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Step 2: Dissolve the Duplicate Card

There are two approaches to this that I've found. Both involve soaking the card in acetone until you can get to the RFID microchip. The chip is encased in an epoxy blob that seems to be impervious to acetone. The backing for the chip that has the traces on it also seems to not mind acetone. The thing I've found that you have to watch out for is once you dissolve the plastic, is that the chip and backing themselves are not strong at all. Be careful to not bend them, the backing board will break and then you'll be waiting for another replacement card in the mail.

Originally, I scraped off the back and front plastic layers on the credit card until I got to the plastic "core." In my case, my card was a different color than the actual middle plastic core. I threw the whole thing in acetone for about an hour and a half, and was able to pull out and measure the antenna at 30.0 inches.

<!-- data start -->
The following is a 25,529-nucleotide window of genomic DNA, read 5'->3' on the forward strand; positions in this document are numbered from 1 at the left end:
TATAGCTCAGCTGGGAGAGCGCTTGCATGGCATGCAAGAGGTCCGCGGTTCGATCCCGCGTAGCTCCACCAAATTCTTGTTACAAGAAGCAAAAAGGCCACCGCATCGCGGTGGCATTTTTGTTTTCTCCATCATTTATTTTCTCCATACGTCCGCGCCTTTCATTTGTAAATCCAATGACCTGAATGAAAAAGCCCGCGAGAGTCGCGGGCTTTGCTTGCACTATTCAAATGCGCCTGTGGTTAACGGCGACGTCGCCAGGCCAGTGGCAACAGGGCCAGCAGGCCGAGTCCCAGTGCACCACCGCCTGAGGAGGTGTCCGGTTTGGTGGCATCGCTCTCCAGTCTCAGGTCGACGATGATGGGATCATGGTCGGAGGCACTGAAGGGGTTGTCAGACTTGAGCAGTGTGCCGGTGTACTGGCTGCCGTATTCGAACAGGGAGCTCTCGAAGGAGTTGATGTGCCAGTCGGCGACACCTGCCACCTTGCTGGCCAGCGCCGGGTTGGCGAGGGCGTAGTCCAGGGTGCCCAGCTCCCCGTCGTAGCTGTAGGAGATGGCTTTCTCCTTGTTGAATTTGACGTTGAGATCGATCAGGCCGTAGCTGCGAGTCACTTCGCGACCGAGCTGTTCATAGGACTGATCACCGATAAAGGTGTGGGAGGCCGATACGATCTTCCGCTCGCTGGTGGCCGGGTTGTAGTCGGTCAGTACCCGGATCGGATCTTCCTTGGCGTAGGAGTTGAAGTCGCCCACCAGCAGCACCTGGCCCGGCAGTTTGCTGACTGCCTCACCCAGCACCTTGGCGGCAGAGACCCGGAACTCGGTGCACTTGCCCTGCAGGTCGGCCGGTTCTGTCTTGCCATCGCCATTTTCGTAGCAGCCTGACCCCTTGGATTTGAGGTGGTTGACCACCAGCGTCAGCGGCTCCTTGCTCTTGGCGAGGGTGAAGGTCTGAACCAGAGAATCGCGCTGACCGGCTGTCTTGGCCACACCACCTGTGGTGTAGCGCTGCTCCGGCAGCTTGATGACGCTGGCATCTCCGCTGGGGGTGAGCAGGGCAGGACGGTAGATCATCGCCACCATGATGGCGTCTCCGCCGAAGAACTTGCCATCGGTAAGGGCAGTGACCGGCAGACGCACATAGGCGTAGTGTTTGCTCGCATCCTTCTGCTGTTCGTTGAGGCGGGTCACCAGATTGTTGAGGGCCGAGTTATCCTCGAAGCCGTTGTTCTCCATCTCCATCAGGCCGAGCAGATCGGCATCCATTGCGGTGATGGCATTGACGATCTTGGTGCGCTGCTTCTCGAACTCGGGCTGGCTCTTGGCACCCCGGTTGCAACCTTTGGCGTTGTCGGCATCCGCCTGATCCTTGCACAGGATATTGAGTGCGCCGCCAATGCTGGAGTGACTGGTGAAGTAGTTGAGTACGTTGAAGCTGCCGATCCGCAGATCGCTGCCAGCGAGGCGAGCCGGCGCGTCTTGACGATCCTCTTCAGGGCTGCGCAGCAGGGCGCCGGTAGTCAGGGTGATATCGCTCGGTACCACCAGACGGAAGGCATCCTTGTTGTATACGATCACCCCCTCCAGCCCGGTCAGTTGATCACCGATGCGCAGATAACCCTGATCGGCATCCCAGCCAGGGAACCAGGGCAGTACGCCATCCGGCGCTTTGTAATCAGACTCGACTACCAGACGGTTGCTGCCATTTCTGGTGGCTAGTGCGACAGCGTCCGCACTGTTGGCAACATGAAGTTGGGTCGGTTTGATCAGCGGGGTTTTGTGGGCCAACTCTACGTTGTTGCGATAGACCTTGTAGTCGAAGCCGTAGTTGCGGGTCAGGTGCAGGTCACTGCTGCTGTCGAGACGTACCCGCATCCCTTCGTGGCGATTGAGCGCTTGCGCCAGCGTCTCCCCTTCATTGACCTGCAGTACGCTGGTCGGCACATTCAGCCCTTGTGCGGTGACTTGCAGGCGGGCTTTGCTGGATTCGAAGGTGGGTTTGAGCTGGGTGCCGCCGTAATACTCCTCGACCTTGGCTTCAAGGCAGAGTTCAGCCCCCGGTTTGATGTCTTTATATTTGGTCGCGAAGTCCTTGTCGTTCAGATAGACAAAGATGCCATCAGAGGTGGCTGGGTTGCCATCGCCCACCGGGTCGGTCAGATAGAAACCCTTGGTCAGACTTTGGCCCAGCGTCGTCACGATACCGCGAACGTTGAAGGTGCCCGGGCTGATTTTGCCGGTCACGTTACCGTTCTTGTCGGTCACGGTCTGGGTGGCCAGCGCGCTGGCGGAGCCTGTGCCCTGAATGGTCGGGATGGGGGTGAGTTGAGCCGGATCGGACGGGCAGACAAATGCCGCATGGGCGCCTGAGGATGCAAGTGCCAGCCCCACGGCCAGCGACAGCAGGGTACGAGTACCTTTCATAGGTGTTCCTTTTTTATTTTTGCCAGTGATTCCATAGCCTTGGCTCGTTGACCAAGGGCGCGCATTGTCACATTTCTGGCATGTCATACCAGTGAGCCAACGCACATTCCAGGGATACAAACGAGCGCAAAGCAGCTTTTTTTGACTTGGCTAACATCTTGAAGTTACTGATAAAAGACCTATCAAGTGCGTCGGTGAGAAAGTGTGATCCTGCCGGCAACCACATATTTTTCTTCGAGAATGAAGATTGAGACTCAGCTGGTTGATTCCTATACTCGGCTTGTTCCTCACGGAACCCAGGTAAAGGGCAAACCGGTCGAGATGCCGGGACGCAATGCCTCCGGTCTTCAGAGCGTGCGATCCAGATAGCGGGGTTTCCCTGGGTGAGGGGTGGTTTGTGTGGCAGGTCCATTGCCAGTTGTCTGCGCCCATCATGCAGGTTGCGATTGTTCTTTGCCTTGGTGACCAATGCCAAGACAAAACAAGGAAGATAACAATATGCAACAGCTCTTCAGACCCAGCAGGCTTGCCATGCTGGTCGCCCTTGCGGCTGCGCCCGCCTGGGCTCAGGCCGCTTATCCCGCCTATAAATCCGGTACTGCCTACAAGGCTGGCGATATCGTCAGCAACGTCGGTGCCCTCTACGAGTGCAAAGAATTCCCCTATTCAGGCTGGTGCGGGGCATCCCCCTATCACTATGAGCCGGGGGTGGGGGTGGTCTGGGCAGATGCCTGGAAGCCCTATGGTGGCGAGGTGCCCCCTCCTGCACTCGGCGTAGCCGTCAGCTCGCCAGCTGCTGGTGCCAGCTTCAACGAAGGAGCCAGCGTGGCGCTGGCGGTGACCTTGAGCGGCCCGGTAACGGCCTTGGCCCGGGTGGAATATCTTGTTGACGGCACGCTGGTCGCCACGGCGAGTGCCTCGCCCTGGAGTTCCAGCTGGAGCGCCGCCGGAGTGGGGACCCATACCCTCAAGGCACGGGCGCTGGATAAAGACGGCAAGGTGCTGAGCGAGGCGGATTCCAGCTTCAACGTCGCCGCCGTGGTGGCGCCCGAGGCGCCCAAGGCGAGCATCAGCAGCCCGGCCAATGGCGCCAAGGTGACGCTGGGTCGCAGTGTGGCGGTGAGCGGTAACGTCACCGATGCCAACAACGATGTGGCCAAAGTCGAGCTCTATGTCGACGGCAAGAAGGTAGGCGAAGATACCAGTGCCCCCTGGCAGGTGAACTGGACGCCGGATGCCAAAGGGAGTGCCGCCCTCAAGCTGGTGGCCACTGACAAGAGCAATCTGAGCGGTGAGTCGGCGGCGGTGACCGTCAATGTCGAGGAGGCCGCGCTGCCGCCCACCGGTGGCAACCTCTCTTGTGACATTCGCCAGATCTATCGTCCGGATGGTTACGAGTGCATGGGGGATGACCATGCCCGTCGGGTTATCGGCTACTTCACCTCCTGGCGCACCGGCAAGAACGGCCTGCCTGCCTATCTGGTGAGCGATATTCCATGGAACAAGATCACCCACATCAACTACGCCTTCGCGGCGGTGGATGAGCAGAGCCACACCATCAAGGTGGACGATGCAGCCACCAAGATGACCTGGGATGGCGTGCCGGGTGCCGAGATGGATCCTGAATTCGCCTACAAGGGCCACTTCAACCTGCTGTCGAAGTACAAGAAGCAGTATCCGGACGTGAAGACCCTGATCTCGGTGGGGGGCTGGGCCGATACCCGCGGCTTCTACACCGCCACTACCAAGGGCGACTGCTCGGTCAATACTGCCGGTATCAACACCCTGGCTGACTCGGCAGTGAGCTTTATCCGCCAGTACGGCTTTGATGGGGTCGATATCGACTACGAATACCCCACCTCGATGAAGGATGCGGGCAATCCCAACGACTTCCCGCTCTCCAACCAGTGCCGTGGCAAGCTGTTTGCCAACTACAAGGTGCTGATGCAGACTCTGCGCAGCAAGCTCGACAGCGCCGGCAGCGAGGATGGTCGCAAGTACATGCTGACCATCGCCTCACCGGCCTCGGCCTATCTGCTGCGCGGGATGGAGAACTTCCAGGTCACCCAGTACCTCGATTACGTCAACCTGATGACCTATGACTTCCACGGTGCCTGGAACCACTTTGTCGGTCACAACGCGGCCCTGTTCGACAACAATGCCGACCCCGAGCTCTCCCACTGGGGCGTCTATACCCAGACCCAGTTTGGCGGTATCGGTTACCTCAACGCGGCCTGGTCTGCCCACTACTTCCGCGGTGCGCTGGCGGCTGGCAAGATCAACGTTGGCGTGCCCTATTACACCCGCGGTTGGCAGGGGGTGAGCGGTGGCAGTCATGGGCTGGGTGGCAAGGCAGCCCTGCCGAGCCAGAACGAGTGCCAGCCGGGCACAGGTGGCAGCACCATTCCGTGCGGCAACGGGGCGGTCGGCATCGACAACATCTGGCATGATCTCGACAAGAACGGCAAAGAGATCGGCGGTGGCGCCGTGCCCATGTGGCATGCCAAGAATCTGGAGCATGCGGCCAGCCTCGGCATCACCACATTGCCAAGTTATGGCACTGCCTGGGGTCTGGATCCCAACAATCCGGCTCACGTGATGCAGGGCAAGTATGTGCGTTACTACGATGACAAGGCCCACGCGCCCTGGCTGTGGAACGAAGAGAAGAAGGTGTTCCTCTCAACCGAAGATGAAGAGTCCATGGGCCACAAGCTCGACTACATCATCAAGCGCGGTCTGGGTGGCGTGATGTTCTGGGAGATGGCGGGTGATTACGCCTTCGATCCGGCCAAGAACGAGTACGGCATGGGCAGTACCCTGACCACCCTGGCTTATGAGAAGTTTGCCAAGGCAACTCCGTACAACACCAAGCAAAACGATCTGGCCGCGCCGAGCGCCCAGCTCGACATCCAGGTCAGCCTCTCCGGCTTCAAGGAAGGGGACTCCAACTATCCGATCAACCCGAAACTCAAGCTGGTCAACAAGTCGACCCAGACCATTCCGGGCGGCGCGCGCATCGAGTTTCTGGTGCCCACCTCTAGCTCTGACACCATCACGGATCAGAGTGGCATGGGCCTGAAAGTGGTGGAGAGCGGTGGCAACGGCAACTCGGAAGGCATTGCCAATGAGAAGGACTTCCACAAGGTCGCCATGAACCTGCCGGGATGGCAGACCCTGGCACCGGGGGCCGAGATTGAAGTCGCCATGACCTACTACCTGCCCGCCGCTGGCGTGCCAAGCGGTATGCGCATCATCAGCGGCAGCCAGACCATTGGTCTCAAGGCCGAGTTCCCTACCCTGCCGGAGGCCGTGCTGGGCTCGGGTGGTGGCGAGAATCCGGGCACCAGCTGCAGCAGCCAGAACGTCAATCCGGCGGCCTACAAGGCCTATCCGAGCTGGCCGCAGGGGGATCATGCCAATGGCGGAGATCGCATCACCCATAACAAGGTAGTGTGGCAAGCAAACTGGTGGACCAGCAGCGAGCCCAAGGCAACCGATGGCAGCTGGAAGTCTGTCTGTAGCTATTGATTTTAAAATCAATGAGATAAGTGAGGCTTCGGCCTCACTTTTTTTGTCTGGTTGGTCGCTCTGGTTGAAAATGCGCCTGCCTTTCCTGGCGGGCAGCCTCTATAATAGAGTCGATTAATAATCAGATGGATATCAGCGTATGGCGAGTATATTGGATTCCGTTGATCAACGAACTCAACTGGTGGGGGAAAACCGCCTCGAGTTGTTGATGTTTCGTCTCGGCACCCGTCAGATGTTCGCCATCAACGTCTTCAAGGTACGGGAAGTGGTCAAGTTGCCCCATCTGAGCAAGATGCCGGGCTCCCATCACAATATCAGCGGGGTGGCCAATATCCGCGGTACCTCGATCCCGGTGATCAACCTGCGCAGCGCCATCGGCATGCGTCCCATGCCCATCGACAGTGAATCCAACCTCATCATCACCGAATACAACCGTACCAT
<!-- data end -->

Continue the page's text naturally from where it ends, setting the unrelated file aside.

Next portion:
On subsequent attempts, since I knew the antenna length, I just cut out the small chip area on the credit card. With less mass for the acetone to dissolve, it went faster, probably a little over an hour, and I also didn't have to worry about covering a large container so the acetone wouldn't evaporate. Once a few people make this and weigh in that their cards are the same as far as chip location and antenna length, this step should go a bit faster.

Make sure you don't scrape too close to the metal contacts, and don't scrape too deeply into the back. Once you hit plastic, you're good. The acetone will do the rest of the work.